It wasn't a speech for Americans who believe we've already lost Iraq. Or Americans who somehow know we can never establish a stable representative government able to provide security for all Iraqis. Or especially Americans who wouldn't want success if it were possible because it might undermine their anti-war views.
No, President Bush's speech last week was for those who believe victory—establishing an Iraq with a stable representative government and without sectarian violence—is still possible and desirable. The only real debate for defeatists is whether to pull out now or later from a war they think, but will not always say publicly, is lost. Last Wednesday night, however, Bush wasn't talking to them in making a case for what is seemingly our one last chance for victory in Iraq.
Does the multi-pronged policy he unveiled in his address deserve the support of those who think victory is still possible and desirable? Let's put it this way: It beats the alternative, the dark post-defeat world that Bush set forth in grim terms. It also beats the alternatives, the military, diplomatic and political strategies that are laughable when they're not a transparent fig leaf for retreat.
Moreover, Bush made two plausible and critical points that argue for his new last-chance strategy.
The first was that his new approach is markedly different than what we've tried in the past to quell the violence. "Our past efforts to secure Baghdad failed for two principal reasons," he said. "There were not enough Iraqi and American troops to secure neighborhoods that had been cleared of terrorists and insurgents. And there were too many restrictions on the troops we did have."
Along with 21,500 additional troops to secure Baghdad, the way our soldiers operate will change. This is a full-bore counterinsurgency strategy. Unlike in the past, our forces will be in Baghdad neighborhoods on a round-the-clock basis to clear, hold and build. New rules of engagement will allow them to pursue everyone they need to pursue. No more handcuffs. Every bad actor—Shiite militias and the Mahdi army—will be fair game.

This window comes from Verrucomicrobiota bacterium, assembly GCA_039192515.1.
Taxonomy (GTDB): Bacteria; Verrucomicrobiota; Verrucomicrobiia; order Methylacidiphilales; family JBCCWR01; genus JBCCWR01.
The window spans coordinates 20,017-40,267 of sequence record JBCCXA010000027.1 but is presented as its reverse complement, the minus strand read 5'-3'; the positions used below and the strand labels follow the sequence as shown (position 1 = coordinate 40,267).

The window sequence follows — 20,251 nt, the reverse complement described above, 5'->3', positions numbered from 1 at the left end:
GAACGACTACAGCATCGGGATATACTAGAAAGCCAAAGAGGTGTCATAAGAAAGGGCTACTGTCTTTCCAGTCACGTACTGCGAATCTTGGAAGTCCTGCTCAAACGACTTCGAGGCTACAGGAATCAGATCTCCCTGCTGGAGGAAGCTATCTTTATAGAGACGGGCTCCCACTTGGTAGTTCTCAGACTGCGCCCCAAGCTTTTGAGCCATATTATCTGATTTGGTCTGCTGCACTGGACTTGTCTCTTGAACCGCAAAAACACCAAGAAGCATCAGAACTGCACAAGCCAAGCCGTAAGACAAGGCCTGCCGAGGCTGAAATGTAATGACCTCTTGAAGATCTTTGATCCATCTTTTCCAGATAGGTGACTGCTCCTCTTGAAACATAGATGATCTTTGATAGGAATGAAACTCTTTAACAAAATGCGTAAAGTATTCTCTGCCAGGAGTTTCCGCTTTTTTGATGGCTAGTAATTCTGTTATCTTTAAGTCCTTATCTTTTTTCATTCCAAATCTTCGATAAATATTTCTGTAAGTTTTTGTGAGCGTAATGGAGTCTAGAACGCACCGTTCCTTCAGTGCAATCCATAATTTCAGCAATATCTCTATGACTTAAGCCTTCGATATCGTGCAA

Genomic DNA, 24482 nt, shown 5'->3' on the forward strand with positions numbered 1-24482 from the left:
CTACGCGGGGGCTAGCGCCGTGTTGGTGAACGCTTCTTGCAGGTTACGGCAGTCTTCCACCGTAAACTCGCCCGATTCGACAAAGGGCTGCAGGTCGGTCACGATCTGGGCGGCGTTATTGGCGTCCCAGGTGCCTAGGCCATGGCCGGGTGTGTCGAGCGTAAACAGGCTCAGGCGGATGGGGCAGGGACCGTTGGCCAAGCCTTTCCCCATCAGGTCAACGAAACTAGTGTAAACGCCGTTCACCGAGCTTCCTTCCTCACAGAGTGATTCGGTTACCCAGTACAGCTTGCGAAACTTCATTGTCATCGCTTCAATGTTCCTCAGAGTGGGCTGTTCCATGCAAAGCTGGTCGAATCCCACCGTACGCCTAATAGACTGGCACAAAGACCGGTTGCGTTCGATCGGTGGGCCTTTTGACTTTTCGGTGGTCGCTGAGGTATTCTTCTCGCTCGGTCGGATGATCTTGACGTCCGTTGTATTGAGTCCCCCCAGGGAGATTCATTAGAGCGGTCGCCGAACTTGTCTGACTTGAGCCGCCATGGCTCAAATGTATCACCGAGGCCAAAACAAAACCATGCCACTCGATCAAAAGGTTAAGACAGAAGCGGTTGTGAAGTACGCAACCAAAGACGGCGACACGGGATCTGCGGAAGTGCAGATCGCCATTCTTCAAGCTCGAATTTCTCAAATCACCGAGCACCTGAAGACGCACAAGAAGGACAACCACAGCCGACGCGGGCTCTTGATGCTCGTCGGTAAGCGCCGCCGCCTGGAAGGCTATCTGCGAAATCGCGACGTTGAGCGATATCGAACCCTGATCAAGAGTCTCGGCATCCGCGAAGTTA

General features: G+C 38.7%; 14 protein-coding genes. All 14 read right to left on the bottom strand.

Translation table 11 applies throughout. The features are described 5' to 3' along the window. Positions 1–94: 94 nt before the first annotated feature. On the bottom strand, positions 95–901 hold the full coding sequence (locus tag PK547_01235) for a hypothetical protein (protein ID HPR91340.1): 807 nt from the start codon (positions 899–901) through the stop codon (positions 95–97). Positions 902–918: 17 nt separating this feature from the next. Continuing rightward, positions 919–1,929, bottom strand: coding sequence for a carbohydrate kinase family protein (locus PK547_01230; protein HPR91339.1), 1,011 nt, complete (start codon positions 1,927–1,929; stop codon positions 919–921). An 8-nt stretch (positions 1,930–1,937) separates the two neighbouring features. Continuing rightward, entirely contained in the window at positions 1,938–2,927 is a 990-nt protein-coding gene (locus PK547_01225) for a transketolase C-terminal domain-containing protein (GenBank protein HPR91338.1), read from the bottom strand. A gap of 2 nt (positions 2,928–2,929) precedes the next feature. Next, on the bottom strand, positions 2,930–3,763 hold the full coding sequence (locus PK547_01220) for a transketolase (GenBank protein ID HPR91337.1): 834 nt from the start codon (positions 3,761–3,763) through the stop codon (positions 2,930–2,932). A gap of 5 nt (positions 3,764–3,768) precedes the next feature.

The second thing Bush made clear was that this was put-up or shut-up time for Iraq's government. "I have made it clear to the prime minister and Iraq's other leaders that America's commitment is not open-ended," he said. "If the Iraqi government does not follow through on its promises, it will lose the support of the American people—and it will lose the support of the Iraqi people. Now is the time to act. The prime minister understands this."
In short, the clock's ticking, and measurable results on the ground, not promises, will matter. If Iraqi Prime Minister Nouri al-Maliki doesn't understand the stern public message Bush delivered Wednesday night—imagine what's been said in private—he'll never understand.
Bush also suggested that al-Maliki has had a Come-to-Muhammad moment, and his government is now ready to do its part to crush Sunni and Shiite violence with an even hand.
Given the past, skepticism about al-Maliki's ability to deliver is warranted. But Bush is relying on more than the triumph of hope over experience. This time—this one last time—Iraqis will have to meet specific benchmarks. We'll know within a few months if the Iraqi government is ready to keep its part of the bargain. If it doesn't, Bush and al-Maliki won't get to decide a new strategy; war hawks will decide it for them, and it will be a U.S. pullout.
Again, giving the al-Maliki government one last try beats the alternative(s).
The unadorned address was bracing in its bluntness—about the mistakes and the failures of both the U.S. and Iraqi governments, and about the consequences of a U.S. defeat and its sober warning to the Iraqis.
Many Bush critics have said for some time that Bush needed to admit mistakes and put more troops on the ground in Iraq. Well, he did that last week. The guess here, however, is that many Democrats who asked for mea culpas and more troops won't take "yes" for an answer, simply because the "yes" comes from Bush. Could it be that criticizing Bush—not winning the actual war or having their advice taken—is really their only Iraq war policy?
David Reinhard is the associate editor of The Oregonian in Portland, Oregon.